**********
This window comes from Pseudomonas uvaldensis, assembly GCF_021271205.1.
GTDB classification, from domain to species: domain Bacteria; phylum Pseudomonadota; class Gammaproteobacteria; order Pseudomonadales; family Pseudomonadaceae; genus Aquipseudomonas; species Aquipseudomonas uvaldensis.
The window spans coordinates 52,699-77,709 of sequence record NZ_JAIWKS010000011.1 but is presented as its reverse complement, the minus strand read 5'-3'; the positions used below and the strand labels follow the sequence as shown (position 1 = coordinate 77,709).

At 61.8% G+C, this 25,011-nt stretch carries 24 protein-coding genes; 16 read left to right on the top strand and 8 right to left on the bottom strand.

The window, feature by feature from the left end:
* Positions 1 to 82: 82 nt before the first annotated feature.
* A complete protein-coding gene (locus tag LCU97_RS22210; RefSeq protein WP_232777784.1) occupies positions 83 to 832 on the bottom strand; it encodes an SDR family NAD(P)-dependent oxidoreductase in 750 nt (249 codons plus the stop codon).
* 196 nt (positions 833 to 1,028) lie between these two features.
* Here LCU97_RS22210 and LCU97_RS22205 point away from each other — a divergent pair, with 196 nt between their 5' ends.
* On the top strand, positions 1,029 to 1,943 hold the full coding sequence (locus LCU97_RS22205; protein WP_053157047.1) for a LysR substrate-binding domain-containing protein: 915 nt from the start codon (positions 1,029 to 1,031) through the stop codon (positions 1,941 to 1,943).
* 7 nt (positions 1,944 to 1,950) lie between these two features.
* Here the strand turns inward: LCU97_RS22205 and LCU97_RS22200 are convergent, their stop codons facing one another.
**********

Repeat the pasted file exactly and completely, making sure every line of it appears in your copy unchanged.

This window comes from Pseudomonas uvaldensis, assembly GCF_021271205.1.
GTDB classification, from domain to species: domain Bacteria; phylum Pseudomonadota; class Gammaproteobacteria; order Pseudomonadales; family Pseudomonadaceae; genus Aquipseudomonas; species Aquipseudomonas uvaldensis.
The window spans coordinates 52,699-77,709 of sequence record NZ_JAIWKS010000011.1 but is presented as its reverse complement, the minus strand read 5'-3'; the positions used below and the strand labels follow the sequence as shown (position 1 = coordinate 77,709).

At 61.8% G+C, this 25,011-nt stretch carries 24 protein-coding genes; 16 read left to right on the top strand and 8 right to left on the bottom strand.

The window, feature by feature from the left end:
* Positions 1 to 82: 82 nt before the first annotated feature.
* A complete protein-coding gene (locus tag LCU97_RS22210; RefSeq protein WP_232777784.1) occupies positions 83 to 832 on the bottom strand; it encodes an SDR family NAD(P)-dependent oxidoreductase in 750 nt (249 codons plus the stop codon).
* 196 nt (positions 833 to 1,028) lie between these two features.
* Here LCU97_RS22210 and LCU97_RS22205 point away from each other — a divergent pair, with 196 nt between their 5' ends.
* On the top strand, positions 1,029 to 1,943 hold the full coding sequence (locus LCU97_RS22205; protein WP_053157047.1) for a LysR substrate-binding domain-containing protein: 915 nt from the start codon (positions 1,029 to 1,031) through the stop codon (positions 1,941 to 1,943).
* 7 nt (positions 1,944 to 1,950) lie between these two features.
* Here the strand turns inward: LCU97_RS22205 and LCU97_RS22200 are convergent, their stop codons facing one another.